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From Andrew Purtell <apurt...@apache.org>
Subject Re: Describing your patches, writing release notes, a year later
Date Sat, 11 May 2013 01:45:54 GMT
Thanks Enis. I'm on board with those two.


On Sat, May 11, 2013 at 9:33 AM, Enis Söztutar <enis.soz@gmail.com> wrote:

> Thanks J-D for bringing this up. (You are my hero, etc etc)
>
> There are two related topics here:
>
>  - Release notes / better documentation: This is a must and reviewers
> should just enforce it to the patch author. Also I think the reviewer
> should not accept a new feature, configuration option, or significant
> change without a release note and user level documentation. Adding release
> notes is good, but we cannot expect the users to refer to release notes to
> learn about new configuration options.
> For example, we should not have merged snapshots without committing the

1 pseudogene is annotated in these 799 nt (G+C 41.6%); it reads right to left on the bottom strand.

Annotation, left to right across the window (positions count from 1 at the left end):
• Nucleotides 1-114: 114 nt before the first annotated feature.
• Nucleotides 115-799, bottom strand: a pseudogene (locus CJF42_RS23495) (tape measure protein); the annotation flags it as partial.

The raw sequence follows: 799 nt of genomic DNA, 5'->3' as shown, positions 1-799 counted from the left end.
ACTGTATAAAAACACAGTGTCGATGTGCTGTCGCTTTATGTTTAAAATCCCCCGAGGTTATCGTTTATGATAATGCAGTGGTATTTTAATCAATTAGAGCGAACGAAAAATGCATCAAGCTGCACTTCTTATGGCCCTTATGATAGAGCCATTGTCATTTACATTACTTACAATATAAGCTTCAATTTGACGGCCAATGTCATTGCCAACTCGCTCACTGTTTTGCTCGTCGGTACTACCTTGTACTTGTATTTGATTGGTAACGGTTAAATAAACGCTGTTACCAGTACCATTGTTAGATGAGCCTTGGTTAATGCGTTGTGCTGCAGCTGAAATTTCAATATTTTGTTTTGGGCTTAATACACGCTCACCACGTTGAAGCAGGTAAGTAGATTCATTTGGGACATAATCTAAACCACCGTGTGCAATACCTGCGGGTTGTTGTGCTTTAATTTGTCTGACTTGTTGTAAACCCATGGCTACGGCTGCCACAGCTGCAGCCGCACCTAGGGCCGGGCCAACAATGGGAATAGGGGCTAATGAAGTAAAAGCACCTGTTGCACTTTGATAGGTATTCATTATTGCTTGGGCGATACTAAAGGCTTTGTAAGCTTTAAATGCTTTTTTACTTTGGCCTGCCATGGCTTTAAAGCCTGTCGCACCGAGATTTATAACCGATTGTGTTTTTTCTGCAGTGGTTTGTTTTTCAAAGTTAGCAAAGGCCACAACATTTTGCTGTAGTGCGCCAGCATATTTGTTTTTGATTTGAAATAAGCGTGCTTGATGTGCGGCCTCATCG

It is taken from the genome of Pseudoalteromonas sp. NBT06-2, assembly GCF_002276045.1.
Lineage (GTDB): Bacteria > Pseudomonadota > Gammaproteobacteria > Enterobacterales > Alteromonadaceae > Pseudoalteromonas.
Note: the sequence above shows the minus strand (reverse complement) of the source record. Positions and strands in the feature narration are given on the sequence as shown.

> documentation patch.
>
> - Patch documentation : independent of the discussions in the jira, the
> patch itself is a beast of its own. Having an itemized list, which lists
> what the patch does at the code level helps a lot with the reviews.
> Otherwise, as a reviewer, you have to reverse engineer the changes done,
> and in a bottom up way. it is much easier to do a review with a top-down
> description. I am talking about something like this:
> https://reviews.apache.org/r/9314/
>
> Enis
>
>
>
> On Fri, May 10, 2013 at 5:17 PM, Andrew Purtell <apurtell@apache.org>
> wrote:
>
> > Hi Ted,
> >
> > I will log a JIRA with an empty description if it is a subtask and the
> > title makes it obvious. Then comments with status updates. Those JIRAs
> are
> > like a to do list. On the other hand for new features I will write up a